I’ve been running this sucker for a few weeks now, about time for some experience-sharing; I’ll even try to touch a few bases that others haven’t. [Updated: maybe I was wrong about finder navigation.] [Updated again: Keyboard shortcuts/screen capture.] [And again: FileVault.]
Finder Navigation · Exposé and the new CMD-TAB are both outstandingly good, I now spend much less time looking for work-in-progress. Perhaps because I spent many years on Windows, I find that I hardly ever use the Exposé show-all-the-windows thing because CMD-Tab gets me there in two or three clicks. On the other hand, I use the clear-the-desktop thing all the time, it’s truly great.
Oh yes, if you have a PowerBook you’d better use the hot-corners trick to launch Exposé because of course Apple’s stinginess with keys means that you actually have to press two keys to get access to F9 and friends, blecch.
Things Are Faster · Little bits and pieces of speed all over the place, pretty well everything feels faster. Very good.
Yes, I Want to Go Up · Maybe I'm just on drugs; I originally had a complaint here about navigation. Something in the Finder and closely-related file-save box changed, so that whatever I used to use when I was at a directory and wanted to back up to a parent and go sideways and down to a sibling seemed to have stopped working. I’ve received several puzzled notes from really smart people saying “say what?” so maybe I’m imagining it all. Since I manage large directories of pictures (organized by date) and blog entries (organized by date) this kind of directory climbing is something I do all the time. Anyhow, I found out some things:
Ken Bereskin’s blog shows you how you can customize the Finder toolbar to allow vertical navigation, but it ain’t there in the Save-As.
Aaron Swartz writes to tell me of the magic undocumented CMD-UpArrow key, which does what you used to be able to do easily with the mouse; of course CMD-DownArrow doesn’t reverse the effect, grr.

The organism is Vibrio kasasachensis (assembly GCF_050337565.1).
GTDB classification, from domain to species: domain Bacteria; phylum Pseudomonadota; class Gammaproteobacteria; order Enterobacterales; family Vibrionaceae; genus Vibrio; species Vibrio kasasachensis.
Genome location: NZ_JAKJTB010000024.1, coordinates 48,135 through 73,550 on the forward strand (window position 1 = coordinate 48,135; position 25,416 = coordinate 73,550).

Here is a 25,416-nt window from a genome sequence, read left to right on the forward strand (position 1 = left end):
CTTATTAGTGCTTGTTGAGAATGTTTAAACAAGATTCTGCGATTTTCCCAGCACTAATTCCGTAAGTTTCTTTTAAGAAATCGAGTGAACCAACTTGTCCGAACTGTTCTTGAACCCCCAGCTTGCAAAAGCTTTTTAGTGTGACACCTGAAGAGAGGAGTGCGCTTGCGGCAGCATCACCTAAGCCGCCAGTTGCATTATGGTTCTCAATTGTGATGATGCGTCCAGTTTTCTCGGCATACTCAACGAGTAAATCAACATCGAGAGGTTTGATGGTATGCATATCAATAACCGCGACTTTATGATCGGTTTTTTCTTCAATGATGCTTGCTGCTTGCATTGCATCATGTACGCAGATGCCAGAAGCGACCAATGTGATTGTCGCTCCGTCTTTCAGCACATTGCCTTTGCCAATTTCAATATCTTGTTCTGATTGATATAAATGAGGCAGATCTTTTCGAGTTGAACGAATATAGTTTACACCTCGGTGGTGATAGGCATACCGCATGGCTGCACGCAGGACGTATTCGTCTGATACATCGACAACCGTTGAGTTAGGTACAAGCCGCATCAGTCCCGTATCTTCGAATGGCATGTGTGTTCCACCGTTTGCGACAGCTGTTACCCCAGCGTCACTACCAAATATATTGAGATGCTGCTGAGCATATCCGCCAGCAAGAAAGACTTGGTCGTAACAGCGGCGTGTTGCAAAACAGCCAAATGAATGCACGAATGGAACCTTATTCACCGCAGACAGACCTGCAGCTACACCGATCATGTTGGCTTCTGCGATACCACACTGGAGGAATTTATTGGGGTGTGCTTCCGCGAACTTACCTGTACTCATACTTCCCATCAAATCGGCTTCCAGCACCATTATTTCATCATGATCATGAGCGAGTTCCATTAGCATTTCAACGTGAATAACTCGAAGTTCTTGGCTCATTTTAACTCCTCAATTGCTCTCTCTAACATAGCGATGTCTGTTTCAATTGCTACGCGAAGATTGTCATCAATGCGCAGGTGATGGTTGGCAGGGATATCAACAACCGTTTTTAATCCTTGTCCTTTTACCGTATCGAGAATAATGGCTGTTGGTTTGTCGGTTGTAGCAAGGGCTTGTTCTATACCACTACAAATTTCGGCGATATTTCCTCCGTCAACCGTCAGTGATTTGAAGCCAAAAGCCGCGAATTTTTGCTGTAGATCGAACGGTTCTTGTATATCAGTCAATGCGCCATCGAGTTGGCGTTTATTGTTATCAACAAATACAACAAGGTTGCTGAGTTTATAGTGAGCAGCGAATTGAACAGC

Phil Larson writes in to point out that once you’ve got the Save-As dialogue up, the popup button at the top will show your whole current path, so you can back up one.
External Display Breakage · At work, my secondary screen is a CRT. With Panther, all of a sudden there are fewer resolutions that I can select from. The resolutions menu used to have some that were “suggested” by the external display, and others that you could try to force down its throat. Now there is no distinction and there are fewer options. This really sucks because I can no longer make the external monitor the same 854 pixels high that the LCD is so they’re flush and side by side.
Illuminated-Key Breakage · Some combination of applications-in-service and the phase of the moon frequently result in the keyboard refusing to light up when you’d like it to; this is just a bug that I assume they’ll get around to fixing.
iCal Doesn’t Suck Any More ·
It’s been significantly re-engineered to the point that it’s now fast
enough to use, and even imported the past seven years of my life from the
Palm Desktop with only minor breakage, so I’m using it now, because the
integration with the Address Book is nice.
For the first time the other day, I got an email from an Outlook